Roth IRA Conversions

Saving for retirement is one of the most important, and often most challenging, financial obligations we face in our working lives.

To assist in this process, the United States government has created certain rules and programs to try to make saving for retirement easier and more advantageous.  The most used areas are corporate retirement plans (like 401k’s) and Individual Retirement Accounts (IRA’s).  The original incentive the government gave for saving in either of the strategies listed above was a tax deferral.  Whatever money you saved out of your paycheck into either a 401k or IRA would not be taxed that current year.  If the money remained in the 401k or IRA, none of the gains would be taxed either.   Only once the money was withdrawn from the account would the individual then be taxed on that income.

However, the government did not want this new program to be abused by wealthy people as a way to shield income from taxes.  Therefore, limits were placed to prevent such abuses.  This meant that people could not contribute to both a tax-deductible 401k and a tax-deductible IRA.   For those who wanted to save more than the limit in say a 401k, they could save in a non-deductible or after-tax IRA.  The individual would not get any deduction in the current year, the earnings would grow tax deferred, and when the money was withdrawn in retirement only the earnings would be taxed.  The principal would come out tax-free because the tax had already been paid on it.

Then in 1997, the Taxpayer Relief Act of 1997 was passed.  This act, which was championed by Senator William Roth, established a different type of IRA savings strategy known as a Roth 401k or Roth IRA.  This incentive was different from the traditional IRA’s of the past.  Instead of getting a tax deduction in the current year and paying taxes when the money was withdrawn in retirement, Roth IRA’s would not have any deduction in the current year, would not pay any capital gains or income taxes while invested, and would owe no additional taxes when they were withdrawn.  The entire account was considered after-tax money.  This new form of savings became very popular.  As a way to prevent abuse by wealthy individuals, an income cap was place on saving inside of Roth IRA’s so that the very wealthy were not even eligible to participate in that plan.  Although the income cap changes with time, the cap is still in place today.

Later, the EGTRRA 2001 was passed by Congress allowing for Roth treatment inside of a 401(k).  The big difference here was that there was no income cap to participate in the Roth 401(k).  Anyone in the plan could choose to contribute up to the cap into a Roth 401(k).  Originally the Roth 401(k) program was due to sunset and terminate after 2010.   However, another act passed by Congress, The Pension Protection Act of 2006, made the Roth 401k permanent.

The last nuance of these retirement savings programs is what has become known as a Roth Conversion.  A Roth Conversion occurs when an individual decides to take money from a traditional 401k or IRA (whether tax deductible or post tax) and convert that money into a Roth 401(k) or Roth IRA.  In this instance, the individual would pay taxes on the amount of money converted into the Roth and then would be able to withdraw the money in retirement tax free assuming they meet the 5-year Roth holding requirement.  What this would mean for someone in a tax-deductible situation is the entire value of the account would be added to that individual’s income for the year, and the individual would pay ordinary income tax on that amount.  In the case of a non-deductible conversion, no taxes would be owed on the principal part of the conversion since those taxes were already paid.  The only taxes that would be owed would be on any investment gains the account has.  If the account has no gains or was negative in its earnings it would not owe taxes on the conversion.  Again, once the conversion has been completed, and the 5-year Roth holding period has been fulfilled, the money could be withdrawn in retirement without any additional taxes being owed.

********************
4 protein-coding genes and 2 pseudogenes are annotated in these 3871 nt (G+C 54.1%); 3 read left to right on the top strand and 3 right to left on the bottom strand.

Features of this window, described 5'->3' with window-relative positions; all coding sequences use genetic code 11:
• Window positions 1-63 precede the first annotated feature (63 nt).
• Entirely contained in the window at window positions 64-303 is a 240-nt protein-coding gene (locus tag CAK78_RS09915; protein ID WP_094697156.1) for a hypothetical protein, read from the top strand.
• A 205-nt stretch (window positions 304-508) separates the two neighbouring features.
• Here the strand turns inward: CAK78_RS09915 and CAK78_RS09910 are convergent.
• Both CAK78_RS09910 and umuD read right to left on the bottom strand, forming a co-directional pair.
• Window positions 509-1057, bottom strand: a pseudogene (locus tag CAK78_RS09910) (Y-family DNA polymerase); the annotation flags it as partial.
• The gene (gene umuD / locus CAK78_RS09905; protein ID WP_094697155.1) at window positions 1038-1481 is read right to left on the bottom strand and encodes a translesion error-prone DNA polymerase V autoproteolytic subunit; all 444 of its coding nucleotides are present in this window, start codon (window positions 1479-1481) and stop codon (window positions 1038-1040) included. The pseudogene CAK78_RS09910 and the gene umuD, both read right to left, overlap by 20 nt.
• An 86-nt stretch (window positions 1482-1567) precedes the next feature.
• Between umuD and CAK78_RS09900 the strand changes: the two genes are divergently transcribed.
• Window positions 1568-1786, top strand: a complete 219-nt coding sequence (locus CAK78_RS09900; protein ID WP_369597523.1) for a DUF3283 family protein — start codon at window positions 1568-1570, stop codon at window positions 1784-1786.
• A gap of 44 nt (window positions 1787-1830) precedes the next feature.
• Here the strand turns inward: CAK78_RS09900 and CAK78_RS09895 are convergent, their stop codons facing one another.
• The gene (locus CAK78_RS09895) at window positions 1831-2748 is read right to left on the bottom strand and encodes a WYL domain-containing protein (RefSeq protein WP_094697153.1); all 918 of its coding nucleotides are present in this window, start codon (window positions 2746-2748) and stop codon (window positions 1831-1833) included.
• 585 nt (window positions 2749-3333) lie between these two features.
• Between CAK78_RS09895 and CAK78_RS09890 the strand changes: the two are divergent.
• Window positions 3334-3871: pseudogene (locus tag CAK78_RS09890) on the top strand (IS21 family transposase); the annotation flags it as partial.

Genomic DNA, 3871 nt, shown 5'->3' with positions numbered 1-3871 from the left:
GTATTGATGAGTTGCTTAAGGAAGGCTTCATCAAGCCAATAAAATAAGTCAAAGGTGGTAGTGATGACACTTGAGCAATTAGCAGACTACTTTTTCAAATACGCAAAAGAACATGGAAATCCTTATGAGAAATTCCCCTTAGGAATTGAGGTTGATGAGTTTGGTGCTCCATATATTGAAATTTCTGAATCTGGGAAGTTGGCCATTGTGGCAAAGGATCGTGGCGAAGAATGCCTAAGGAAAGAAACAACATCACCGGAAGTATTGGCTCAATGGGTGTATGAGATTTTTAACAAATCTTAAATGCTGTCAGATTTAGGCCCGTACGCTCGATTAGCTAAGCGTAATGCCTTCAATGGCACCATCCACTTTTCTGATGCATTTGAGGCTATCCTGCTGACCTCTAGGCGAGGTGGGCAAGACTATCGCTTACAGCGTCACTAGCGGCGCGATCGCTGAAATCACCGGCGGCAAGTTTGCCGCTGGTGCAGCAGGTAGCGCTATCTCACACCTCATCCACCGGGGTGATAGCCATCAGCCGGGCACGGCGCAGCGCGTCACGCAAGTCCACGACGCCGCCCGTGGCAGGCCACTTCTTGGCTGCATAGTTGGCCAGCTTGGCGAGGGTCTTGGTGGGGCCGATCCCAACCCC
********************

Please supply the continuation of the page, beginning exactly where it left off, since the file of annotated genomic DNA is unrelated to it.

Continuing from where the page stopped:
Based off all of this information, there have been a number of strategies developed over the years to try to maximize the savings for individuals in retirement.  However, there is no “one size fits all” solution to retirement savings.  There are many factors to be taken into consideration for each individual, from income and current taxes, to expected future incomes, inheritance, future tax expectations and more.  In addition, theses choice can have an impact on other programs in retirement like Social Security and Medicare.  Therefore, it is important to discuss all of the relevant factors before making a decision on types of savings programs and Roth Conversions.  We have included some links below that go into more detail about the ways Roth Conversions work in practice.  Please feel free to contact us if you would like to discuss your situation in further detail.

Contact us with any questions you may have.




Information contained herein has been obtained from sources believed to be reliable but is not guaranteed. Investing involves risk, including the possible loss of a principal investment. This material does not constitute a recommendation to make a Roth Conversion. It is important to evaluate the fees and costs, product offerings and services available to you before rolling over assets from an employer-sponsored plan, such as a 401k, to an IRA.